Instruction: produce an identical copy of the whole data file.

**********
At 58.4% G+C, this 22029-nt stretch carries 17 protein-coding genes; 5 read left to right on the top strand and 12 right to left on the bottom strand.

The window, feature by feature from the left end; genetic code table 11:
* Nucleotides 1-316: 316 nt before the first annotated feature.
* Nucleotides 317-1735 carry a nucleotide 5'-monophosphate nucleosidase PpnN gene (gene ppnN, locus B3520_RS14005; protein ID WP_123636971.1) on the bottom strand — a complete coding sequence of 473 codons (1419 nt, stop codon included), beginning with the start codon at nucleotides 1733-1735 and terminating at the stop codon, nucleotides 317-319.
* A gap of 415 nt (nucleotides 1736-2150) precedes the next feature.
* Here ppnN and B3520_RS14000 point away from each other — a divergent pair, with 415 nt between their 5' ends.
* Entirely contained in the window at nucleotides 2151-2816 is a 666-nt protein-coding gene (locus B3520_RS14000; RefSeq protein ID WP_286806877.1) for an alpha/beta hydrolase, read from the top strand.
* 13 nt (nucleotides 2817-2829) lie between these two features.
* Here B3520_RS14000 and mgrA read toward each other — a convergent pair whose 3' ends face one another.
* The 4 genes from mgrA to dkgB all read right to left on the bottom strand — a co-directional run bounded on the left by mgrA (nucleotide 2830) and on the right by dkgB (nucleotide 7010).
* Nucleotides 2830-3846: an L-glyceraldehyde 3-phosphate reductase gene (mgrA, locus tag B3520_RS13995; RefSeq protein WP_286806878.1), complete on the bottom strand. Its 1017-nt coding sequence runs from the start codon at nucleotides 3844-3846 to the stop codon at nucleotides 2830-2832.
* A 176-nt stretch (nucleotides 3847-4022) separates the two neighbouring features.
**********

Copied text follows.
At 58.4% G+C, this 22029-nt stretch carries 17 protein-coding genes; 5 read left to right on the top strand and 12 right to left on the bottom strand.

The window, feature by feature from the left end; genetic code table 11:
* Nucleotides 1-316: 316 nt before the first annotated feature.
* Nucleotides 317-1735 carry a nucleotide 5'-monophosphate nucleosidase PpnN gene (gene ppnN, locus B3520_RS14005; protein ID WP_123636971.1) on the bottom strand — a complete coding sequence of 473 codons (1419 nt, stop codon included), beginning with the start codon at nucleotides 1733-1735 and terminating at the stop codon, nucleotides 317-319.
* A gap of 415 nt (nucleotides 1736-2150) precedes the next feature.
* Here ppnN and B3520_RS14000 point away from each other — a divergent pair, with 415 nt between their 5' ends.
* Entirely contained in the window at nucleotides 2151-2816 is a 666-nt protein-coding gene (locus B3520_RS14000; RefSeq protein ID WP_286806877.1) for an alpha/beta hydrolase, read from the top strand.
* 13 nt (nucleotides 2817-2829) lie between these two features.
* Here B3520_RS14000 and mgrA read toward each other — a convergent pair whose 3' ends face one another.
* The 4 genes from mgrA to dkgB all read right to left on the bottom strand — a co-directional run bounded on the left by mgrA (nucleotide 2830) and on the right by dkgB (nucleotide 7010).
* Nucleotides 2830-3846: an L-glyceraldehyde 3-phosphate reductase gene (mgrA, locus tag B3520_RS13995; RefSeq protein WP_286806878.1), complete on the bottom strand. Its 1017-nt coding sequence runs from the start codon at nucleotides 3844-3846 to the stop codon at nucleotides 2830-2832.
* A 176-nt stretch (nucleotides 3847-4022) separates the two neighbouring features.